July 15, 2024

From Trancoville where I grew up to Camp 7 where I now live, adobo has been a regular fare at the table – breakfast, lunch or dinner. It’s the most popular dish out here and over the years, it has evolved as food for the gods and his underlings alike.
Each household has its own version bordering on tradition of pork or chicken adobo.
The Portuguese variant is known as carne de vinha d’alhos. I learned how to cook adobo in our Boy Scout days or observing people cooking it.
My favorite version is the one with Ilocos vinegar, which leaves a tangy taste and preserves the food till over a week. Add a little brown sugar and potatoes for more sweetness plus soy sauce, (sweet if you wish), crushed garlic, bay leaf, freshly cracked black peppercorns, and some eggs – quail or chicken.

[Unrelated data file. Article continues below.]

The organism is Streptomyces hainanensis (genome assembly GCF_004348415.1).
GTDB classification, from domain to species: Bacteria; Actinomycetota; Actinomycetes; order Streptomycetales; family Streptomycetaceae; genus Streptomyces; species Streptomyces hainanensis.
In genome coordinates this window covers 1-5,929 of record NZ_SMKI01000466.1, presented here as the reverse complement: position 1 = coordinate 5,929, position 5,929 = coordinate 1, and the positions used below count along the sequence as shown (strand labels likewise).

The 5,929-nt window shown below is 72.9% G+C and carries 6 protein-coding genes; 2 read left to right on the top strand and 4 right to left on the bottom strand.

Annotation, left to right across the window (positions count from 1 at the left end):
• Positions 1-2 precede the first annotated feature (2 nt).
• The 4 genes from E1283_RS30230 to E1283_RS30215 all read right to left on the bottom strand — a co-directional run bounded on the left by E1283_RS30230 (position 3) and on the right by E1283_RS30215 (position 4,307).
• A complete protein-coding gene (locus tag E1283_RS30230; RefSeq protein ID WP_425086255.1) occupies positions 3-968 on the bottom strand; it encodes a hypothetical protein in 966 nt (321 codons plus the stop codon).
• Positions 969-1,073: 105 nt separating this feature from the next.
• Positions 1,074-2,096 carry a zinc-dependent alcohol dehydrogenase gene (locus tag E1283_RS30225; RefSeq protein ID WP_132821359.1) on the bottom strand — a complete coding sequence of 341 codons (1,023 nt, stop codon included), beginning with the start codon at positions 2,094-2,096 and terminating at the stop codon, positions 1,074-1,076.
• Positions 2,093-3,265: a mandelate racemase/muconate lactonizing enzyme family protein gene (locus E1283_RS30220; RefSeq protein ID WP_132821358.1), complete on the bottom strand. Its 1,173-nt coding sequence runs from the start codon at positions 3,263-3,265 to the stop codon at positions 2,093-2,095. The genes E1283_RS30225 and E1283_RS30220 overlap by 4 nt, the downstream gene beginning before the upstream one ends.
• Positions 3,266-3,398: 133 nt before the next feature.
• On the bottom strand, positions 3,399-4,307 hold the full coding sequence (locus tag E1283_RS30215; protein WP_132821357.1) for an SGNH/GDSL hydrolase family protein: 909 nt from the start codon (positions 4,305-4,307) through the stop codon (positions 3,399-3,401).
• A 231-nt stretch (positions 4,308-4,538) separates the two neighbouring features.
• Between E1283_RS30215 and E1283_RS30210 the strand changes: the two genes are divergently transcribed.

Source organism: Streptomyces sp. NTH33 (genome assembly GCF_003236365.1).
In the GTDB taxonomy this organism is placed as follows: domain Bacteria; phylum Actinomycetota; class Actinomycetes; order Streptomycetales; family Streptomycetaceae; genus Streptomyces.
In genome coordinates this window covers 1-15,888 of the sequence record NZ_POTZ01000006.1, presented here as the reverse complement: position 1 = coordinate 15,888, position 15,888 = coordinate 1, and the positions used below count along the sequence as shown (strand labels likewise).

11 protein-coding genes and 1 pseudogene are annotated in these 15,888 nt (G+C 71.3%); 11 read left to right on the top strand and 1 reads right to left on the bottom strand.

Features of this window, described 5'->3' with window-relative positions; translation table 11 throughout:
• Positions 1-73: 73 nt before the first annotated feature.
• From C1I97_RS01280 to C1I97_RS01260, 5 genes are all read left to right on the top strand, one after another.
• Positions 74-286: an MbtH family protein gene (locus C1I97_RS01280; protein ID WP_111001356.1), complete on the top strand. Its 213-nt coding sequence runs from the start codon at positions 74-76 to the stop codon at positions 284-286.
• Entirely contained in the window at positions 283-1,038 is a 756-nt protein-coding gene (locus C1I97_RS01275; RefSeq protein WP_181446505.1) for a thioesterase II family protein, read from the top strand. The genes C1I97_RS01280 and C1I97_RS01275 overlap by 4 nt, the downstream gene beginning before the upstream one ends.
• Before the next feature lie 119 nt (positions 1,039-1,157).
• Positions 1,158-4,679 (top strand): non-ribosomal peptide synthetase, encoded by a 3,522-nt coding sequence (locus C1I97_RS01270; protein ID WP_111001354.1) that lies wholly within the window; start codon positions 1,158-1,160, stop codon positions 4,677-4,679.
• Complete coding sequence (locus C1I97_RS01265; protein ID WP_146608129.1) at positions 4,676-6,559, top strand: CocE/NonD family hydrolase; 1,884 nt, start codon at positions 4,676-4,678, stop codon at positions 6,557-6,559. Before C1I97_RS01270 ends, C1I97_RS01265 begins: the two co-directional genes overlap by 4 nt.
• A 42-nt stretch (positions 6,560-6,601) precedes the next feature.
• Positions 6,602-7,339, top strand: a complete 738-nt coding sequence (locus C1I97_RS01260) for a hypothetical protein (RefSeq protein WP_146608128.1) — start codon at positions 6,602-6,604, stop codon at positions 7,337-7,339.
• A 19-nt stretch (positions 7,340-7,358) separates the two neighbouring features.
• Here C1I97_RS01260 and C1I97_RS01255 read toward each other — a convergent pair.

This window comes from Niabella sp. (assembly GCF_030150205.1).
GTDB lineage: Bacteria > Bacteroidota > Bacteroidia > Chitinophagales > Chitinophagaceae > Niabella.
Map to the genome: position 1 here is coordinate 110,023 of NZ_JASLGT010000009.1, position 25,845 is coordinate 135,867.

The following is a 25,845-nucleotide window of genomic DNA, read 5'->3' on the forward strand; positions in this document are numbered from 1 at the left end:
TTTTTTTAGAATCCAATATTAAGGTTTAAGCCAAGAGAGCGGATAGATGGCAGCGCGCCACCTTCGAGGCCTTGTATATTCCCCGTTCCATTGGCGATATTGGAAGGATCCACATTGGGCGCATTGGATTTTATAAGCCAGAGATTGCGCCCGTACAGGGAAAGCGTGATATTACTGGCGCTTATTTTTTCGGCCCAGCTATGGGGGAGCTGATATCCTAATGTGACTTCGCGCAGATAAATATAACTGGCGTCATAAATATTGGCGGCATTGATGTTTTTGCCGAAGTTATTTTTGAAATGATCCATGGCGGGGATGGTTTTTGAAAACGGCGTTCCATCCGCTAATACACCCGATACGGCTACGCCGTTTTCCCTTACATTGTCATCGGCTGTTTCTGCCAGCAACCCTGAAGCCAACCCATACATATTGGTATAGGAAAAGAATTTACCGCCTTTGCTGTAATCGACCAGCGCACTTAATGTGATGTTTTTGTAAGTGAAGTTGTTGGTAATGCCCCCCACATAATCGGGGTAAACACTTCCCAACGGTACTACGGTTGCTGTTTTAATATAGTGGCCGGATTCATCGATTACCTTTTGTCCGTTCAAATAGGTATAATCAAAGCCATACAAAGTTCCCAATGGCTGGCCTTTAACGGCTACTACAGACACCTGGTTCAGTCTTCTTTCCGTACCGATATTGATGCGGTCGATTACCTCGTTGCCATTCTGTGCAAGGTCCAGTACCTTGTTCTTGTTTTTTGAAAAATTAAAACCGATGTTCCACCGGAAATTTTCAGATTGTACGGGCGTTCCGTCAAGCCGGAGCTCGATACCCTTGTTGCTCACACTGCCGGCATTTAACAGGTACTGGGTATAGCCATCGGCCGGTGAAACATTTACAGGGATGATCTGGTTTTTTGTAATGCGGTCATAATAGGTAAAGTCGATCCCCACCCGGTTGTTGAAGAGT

Cook and serve over steamed or fried rice or palaman sa pandesal and heaven comes down to Earth.
With all the problems confronting this nation, comes now the bright boys from the Department of Trade and Industry who wants a group led by Via Mare’s Glenda Barretto to standardize the cooking techniques for popular Filipino dishes such as the adobo, sinigang, and lechon. The supposed goal was to preserve the country’s food cultural identity even if there are a thousand or more variations of the dish.
Does it mean if one does not follow or conform to the standard, he gets to spend the night in jail or pay a hefty fine? Diyos na maawain!
Baka naman pwede muna asikasuhin ‘yung vaccination drive or the health welfare of our people. Status quo on other nonsense.
In the first place, why would they even think of a standard to begin with? Maybe basics but there are millions of ways to cook in this adobo republic. Let not government mess with it. Sigh.